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Alexander Masters is an author, screenwriter, and worker with the homeless. He lives in Cambridge, United Kingdom.
Masters is the son of authors Dexter Masters and Joan Brady. He was educated at Bedales School, and took a first in physics from King's College London. He then went St Edmund's College, Cambridge for a further degree in maths, and then the beginnings of a PhD in the philosophy of quantum mechanics. He was studying for an MSc degree in mathematics with the Open University, and working as an assistant at a hostel for the homeless in Cambridge, when he wrote his first book.
He is the writer and illustrator of Stuart: A Life Backwards (ISBN 0-00-720037-4), the biography of Stuart Shorter. It explores how a young boy, somewhat disabled from birth, became mentally unstable, criminal and violent, living homeless on the streets of Cambridge. As the title suggests, the book starts from Shorter's adult life, tracing it back in time through his troubled childhood, examining the effects his family, schooling and disability had on his eventual state. Masters wrote the book with Shorter's active and enthusiastic help.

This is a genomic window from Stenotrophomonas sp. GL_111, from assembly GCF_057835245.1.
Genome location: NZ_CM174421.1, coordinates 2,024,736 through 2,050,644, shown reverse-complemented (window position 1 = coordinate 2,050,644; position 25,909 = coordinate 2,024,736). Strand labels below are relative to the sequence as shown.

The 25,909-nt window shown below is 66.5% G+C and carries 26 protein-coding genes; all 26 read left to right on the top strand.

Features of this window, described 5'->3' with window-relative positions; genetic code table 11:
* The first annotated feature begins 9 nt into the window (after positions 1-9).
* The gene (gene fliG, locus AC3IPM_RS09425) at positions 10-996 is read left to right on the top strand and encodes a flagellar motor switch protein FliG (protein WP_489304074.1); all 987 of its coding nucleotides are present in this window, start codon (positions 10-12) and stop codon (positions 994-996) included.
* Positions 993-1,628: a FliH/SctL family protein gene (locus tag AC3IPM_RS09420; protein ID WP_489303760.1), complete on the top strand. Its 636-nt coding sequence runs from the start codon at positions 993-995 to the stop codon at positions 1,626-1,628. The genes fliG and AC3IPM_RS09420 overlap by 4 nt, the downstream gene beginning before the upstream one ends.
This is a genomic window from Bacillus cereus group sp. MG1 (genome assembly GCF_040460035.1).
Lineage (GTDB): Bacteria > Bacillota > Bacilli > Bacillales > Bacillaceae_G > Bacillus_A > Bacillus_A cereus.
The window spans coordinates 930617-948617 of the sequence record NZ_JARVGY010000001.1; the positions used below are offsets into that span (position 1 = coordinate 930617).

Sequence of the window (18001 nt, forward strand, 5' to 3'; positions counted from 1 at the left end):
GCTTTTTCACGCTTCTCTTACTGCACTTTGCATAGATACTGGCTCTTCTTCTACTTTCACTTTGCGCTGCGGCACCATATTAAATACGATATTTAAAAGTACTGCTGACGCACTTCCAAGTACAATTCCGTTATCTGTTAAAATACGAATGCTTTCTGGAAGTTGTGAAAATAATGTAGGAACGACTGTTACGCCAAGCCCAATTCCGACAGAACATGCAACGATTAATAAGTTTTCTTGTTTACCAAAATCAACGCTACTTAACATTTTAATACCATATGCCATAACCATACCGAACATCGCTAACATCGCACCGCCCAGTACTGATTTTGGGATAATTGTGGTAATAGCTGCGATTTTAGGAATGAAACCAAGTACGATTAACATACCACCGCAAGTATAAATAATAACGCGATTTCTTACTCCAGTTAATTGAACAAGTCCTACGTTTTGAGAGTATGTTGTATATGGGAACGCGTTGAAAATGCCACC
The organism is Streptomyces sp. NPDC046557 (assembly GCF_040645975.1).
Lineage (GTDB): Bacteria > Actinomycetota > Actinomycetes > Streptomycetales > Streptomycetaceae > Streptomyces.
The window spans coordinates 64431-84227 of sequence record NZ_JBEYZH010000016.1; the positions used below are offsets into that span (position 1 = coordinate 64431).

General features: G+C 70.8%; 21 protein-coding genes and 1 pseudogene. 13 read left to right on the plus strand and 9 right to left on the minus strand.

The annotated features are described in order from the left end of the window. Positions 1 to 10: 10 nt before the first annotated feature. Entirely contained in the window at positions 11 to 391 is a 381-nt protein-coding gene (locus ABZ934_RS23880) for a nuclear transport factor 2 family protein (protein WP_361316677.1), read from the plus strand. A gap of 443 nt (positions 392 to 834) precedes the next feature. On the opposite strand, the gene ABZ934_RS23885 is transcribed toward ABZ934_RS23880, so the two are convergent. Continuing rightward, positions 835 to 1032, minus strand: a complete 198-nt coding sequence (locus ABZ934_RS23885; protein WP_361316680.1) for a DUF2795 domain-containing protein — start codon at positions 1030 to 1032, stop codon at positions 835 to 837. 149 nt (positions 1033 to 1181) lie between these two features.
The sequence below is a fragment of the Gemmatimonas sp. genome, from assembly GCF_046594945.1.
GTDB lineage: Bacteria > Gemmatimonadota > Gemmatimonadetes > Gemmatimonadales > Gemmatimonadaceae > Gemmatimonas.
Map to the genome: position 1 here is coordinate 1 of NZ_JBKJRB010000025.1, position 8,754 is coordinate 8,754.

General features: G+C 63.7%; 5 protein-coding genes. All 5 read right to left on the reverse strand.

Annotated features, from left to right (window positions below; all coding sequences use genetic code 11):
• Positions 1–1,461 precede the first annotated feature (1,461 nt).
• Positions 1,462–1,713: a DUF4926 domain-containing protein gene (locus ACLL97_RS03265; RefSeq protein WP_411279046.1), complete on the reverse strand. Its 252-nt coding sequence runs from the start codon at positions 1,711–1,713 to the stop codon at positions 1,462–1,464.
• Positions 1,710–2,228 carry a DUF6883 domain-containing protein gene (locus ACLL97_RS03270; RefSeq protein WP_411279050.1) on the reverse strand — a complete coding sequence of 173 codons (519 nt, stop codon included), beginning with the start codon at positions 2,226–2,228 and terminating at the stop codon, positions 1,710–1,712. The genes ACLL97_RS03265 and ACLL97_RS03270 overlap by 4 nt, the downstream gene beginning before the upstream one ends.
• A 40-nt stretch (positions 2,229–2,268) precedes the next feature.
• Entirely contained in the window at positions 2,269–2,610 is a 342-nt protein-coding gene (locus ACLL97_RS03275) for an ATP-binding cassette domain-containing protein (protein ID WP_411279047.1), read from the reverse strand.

Alexander Masters won an Arts Council Writers' Award for Stuart and went on to win the Guardian First Book Award and the Hawthornden Prize. The book was also shortlisted (in the biography category) for the Whitbread Book-of-the-Year Award, the Samuel Johnson Prize, and the National Book Critics Circle Award in the United States. He also wrote a screenplay adaptation, filmed in 2006 for the BBC and HBO, and broadcast in September 2007. It won the Royal Television Society Award in the Single Drama category and the Reims International Television award for the Best TV Screenplay.
- Joan Brady (2008). "My Life".
- "Alexander Masters wins the Guardian First Book Award 2005". The Guardian. 9 December 2005.
- Alexander Masters at the Internet Movie Database
- Stuart: A Life Backwards at the Internet Movie Database
- Alexander Masters' staff CV, Kingston University department of humanities website
- "'Knife Man Dan' lives on in print", Peter Taylor-Whiffen, review of Stuart: A Life Backwards in The Independent, 7 June 2005
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